Dinner With Friends, Park Theatre, review: ‘sophisticated and symbolic’
- Credit: Archant
This witty take on modern marriage and friends makes you think, but not too deeply, says Jill Truman.
Funny and serious, superficial and profound, this light-hearted examination of the complexities and contradictions of contemporary western marriage and its connections with friendship, parenthood, sex and divorce is set in a tasteful kitchen-diner in Martha’s vineyard but could as well be situated in Hampstead.
Donald Margulies’ insightful script is very funny: mocking the pretentions of hosts, Karen and Gabe, two foodies who constantly refer, with patronizing romanticism, to their frequent visits to Italy. Sara Stewart and Shaun Dooley give faultless performances of this typical middle-class, middle-aged, financially comfortable, happily-married couple. Their easy familiarity, their balance of marital squabbling and physical affection is perfectly judged.
But it’s slowly revealed that the success of their relationship is dependent upon the presence of other happily-married couples to applaud and confirm it. Tom and Beth, an edgier, more sexually-motivated pair supply this function. Hari Dhillon gives a convincingly restless portrayal of Tom, a successful lawyer experiencing the mid-life limitations - particularly sexual – of married life. Finty Williams is a lively, attractive Beth, a new age artist of dubious talent. The two couples have been close friends for twelve years: holidayed together, eaten and drunk together and brought up their children together.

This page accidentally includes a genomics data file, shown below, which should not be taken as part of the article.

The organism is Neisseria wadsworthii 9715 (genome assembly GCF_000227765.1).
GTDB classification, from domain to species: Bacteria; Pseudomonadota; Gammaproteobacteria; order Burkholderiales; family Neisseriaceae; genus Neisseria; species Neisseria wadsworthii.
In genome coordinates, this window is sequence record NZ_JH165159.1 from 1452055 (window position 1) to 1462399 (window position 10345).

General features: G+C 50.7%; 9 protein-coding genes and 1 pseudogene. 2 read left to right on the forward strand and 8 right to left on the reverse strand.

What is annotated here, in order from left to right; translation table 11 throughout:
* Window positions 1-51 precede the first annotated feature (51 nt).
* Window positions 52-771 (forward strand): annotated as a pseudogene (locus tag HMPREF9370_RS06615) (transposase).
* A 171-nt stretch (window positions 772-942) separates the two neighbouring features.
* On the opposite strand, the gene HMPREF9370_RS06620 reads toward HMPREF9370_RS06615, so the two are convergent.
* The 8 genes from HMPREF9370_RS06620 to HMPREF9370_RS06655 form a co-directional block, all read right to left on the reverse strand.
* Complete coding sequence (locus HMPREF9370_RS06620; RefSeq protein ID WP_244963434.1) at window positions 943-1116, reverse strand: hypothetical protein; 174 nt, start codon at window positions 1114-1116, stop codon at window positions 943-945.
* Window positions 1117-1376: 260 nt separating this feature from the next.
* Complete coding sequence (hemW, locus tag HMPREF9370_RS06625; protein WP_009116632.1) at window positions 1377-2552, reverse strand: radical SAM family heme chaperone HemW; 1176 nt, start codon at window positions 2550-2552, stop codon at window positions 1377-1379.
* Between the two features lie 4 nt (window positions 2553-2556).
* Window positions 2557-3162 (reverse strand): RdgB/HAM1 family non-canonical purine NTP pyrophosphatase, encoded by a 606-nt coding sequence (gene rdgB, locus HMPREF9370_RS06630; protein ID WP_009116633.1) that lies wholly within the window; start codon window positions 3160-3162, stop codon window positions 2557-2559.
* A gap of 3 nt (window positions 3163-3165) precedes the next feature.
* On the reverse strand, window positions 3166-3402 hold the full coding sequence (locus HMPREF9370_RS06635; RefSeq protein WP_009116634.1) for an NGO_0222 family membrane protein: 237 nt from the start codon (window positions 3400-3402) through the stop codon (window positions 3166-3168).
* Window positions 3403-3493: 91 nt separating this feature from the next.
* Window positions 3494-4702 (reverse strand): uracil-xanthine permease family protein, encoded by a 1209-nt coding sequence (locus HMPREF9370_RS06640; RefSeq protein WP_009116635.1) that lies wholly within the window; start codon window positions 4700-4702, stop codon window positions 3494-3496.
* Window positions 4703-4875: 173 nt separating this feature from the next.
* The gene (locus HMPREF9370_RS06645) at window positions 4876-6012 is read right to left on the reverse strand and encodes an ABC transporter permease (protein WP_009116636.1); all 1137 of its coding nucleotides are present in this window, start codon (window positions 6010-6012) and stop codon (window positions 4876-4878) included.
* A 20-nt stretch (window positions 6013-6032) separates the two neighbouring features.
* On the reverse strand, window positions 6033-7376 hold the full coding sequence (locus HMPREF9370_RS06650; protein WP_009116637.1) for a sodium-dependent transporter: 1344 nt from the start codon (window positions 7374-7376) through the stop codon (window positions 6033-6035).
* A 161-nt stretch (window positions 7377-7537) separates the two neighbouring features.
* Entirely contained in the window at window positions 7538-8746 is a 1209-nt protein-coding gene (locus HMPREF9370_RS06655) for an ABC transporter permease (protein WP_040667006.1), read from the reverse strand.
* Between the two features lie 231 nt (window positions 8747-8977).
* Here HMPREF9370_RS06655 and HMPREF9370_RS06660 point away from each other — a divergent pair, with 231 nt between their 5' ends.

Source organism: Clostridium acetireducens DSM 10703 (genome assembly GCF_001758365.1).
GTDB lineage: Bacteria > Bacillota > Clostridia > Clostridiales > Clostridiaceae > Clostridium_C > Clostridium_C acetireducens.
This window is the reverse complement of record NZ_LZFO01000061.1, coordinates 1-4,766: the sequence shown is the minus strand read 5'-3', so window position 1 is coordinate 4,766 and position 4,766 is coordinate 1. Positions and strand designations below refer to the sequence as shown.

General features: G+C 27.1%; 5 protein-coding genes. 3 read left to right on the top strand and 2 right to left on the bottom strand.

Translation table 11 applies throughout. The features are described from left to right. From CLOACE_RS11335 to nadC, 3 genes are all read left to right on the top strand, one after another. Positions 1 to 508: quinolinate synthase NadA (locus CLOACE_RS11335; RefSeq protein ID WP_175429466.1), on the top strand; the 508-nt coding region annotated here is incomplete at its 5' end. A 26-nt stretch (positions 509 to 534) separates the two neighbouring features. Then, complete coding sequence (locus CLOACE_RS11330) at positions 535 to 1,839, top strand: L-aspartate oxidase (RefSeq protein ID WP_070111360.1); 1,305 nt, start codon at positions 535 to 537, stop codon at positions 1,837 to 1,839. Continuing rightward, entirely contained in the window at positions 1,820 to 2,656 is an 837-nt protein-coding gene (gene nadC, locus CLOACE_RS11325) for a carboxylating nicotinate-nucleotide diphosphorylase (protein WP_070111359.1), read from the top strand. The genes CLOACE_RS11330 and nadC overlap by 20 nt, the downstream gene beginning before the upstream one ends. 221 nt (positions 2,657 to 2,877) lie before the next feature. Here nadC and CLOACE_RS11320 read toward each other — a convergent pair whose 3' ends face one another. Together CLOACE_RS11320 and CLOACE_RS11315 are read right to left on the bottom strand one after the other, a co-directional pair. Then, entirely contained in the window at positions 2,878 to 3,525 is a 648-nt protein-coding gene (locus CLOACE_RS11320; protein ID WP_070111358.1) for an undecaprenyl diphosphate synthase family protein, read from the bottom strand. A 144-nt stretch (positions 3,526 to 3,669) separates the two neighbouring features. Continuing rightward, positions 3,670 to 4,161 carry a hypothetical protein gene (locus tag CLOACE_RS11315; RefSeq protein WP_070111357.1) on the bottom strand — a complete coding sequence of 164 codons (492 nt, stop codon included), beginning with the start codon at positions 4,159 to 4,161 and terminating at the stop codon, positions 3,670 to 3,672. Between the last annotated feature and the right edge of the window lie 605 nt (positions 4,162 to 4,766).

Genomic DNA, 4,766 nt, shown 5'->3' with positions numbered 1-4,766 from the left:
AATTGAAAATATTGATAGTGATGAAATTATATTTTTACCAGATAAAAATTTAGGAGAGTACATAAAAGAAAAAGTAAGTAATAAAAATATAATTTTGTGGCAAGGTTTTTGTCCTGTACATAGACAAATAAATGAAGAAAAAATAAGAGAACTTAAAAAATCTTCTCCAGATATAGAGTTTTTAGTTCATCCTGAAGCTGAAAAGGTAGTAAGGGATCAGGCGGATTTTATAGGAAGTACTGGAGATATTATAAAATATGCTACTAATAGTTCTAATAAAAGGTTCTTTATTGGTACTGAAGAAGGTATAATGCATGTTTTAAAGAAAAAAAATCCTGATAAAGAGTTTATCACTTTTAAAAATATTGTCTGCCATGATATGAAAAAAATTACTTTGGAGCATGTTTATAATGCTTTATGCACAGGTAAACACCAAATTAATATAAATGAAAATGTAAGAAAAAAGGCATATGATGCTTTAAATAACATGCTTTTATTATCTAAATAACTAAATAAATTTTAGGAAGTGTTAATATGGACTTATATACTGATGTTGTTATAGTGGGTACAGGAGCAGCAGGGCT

Then, at one merry dinner party, it becomes clear that Tom and Beth’s marriage is on the rocks. By ceasing to conform to the foursome’s comfortable pattern they break it up. Although both are anxious to maintain the friendship, this proves impossible because its entire basis has been questioned. After the initial trauma, Tom and Beth are both delighted with their new lifestyles, forcing Karen and Gabe to question their own relationship. What will happen next is anybody’s guess. The play provides no answers but makes clear there is no happily-ever-after - especially for the children.
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Tom Attenborough’s energetic production, in tune with the wit of the writing, never flags. The second half, when events and dialogue are darker and more thoughtful, the pace is slower. But this is no tragedy: humour prevails.
The elegant set (David Woodhead) is in perfect harmony with the production’s style managing to be at once realistic and symbolic of our times and mores. It has an Ikea-like simplicity which enables nifty scene changes and the whole amounts to a sophisticated and entertaining production, making audiences laugh and think – but not too deeply.
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Rating: 4/5 stars